This paper argues that the tunes of dalits are having much worth as music, and the words are having more worth as literature. It is no way lesser than the Brahminical cultural tradition. In fact it is much closer to life and labour. It is more of a kind of orature than a written word. It is argued that the classical tradition has evolved from the cultural tradition of lower caste groups with some impositions. The classical tradition further moved away from its root and becomes reactionary and conservative in its form and content. In India, the lower caste groups have a rich resource of the performative culture. This cultural tradition has been invoked by the dalit movement of contemporary times. In literary and cultural debates of Telugu society, dalit song emerged as a much celebrated and distinctive cultural form. As the dalit movement aims to liberate the oppressed dalit masses by challenging the hegemony of brahminical class, dalit song too targeted at the same direction. Dalit song is the song of protest; the voice of the voiceless.

Culture, Music and Caste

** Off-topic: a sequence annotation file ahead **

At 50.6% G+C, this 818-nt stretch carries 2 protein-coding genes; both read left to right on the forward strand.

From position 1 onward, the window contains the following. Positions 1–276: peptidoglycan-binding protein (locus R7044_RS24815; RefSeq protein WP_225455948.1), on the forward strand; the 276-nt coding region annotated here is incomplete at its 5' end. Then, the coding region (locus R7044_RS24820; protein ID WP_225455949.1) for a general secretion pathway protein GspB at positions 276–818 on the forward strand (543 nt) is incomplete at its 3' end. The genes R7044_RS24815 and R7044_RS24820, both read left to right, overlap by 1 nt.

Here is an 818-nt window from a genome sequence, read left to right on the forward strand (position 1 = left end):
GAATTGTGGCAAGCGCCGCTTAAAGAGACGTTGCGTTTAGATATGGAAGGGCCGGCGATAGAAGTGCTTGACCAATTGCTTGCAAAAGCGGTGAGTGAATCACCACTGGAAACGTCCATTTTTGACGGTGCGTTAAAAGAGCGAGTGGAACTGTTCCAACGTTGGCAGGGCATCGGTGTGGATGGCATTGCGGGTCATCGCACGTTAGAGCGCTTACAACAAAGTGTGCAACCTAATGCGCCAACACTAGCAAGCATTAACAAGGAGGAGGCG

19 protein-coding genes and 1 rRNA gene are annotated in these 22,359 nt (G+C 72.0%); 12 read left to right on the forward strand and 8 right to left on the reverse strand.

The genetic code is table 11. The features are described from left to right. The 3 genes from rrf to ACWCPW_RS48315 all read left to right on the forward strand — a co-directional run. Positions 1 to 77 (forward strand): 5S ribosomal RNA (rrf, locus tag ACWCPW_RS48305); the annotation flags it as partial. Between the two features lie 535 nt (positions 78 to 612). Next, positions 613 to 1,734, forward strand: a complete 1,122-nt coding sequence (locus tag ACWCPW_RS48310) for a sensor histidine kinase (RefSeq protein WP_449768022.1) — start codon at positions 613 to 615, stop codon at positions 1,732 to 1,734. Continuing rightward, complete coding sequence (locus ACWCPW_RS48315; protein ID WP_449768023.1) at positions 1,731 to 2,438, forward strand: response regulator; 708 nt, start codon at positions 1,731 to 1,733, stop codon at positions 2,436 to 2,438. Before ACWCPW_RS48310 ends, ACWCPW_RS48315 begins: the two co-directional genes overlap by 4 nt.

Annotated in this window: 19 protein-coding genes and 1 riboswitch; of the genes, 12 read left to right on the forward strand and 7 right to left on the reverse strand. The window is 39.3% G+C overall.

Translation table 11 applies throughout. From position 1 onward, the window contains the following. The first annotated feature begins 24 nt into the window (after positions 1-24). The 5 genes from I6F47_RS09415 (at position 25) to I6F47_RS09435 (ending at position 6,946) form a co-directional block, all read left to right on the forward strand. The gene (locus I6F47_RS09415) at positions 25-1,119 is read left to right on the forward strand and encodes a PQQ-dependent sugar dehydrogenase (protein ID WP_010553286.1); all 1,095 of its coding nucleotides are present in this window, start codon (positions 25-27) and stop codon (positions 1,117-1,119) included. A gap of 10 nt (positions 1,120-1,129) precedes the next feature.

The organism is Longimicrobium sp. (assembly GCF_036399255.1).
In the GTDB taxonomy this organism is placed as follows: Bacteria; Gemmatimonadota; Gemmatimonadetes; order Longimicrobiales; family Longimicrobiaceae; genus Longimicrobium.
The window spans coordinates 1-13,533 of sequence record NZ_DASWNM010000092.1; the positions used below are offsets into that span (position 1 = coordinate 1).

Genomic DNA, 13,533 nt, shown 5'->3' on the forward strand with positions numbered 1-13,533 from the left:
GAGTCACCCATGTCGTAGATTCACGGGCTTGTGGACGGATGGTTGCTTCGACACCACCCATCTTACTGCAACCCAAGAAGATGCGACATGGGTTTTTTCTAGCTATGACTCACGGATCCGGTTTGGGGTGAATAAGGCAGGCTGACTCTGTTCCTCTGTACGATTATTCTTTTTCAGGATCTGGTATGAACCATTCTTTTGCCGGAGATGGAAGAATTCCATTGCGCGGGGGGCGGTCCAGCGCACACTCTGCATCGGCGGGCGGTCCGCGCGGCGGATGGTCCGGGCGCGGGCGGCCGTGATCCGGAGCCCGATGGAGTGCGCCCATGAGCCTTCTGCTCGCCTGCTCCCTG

In Telugu literary circles, dalit literature/culture has been ignored till recent times as folkloric, ritualistic, animistic, artless, crude and emotional. The written culture of the elite communities has been celebrated as literature, either classical or progressive. It is obvious that educated upper castes had a monopoly over this literary and cultural phenomenon. The written culture has established its dominance as the celebrated literary cultural tradition at the cost of either marginalizing or negating the oral culture. Velcheru Narayana rao broadly identified the telugu literary cultural tradition as aasu literature from likhita(written ) literature with respective social groups. As the oral tradition is the predominant feature of lower castes and illiterates, the written literature is of the literates- Brahmins and other upper caste groups. In aasu literary tradition the activity of singing and scribbling is spontaneous and unpremeditated. The poet writes while singing and sings while writing. The spoken language enlivens in literature. It is a spontaneous act. Till the advent of print, both literate Brahmins and illiterate dalits (mala and madiga) continued in the tradition of aasu sahityasm with a specificity of their own. However, historically, written tradition established its upper hand over oral tradition. Literature is standardized with writing. With written culture, the difference in social status is even extended to the production of knowledge. The literature of upper castes becomes hegemonic.[2] Though the literates /elites approached oral literature in the name of folklore, people’s literature, desi literature out of their concern but not inaugurated the real essence of this literature. The contemporary Dalit literature had changed the conception of literature/culture. It has changed the very conception of poetic and musical dimensions, with a committed ideology and a vision serving a social purpose. The conscious dalits have initiated a literary and cultural movement against the brahminical hegemony in all possible ways. It is the perception of these organic intellectuals shaped the literary and cultural expression. They started reinventing their own culture from rich resources of their culture.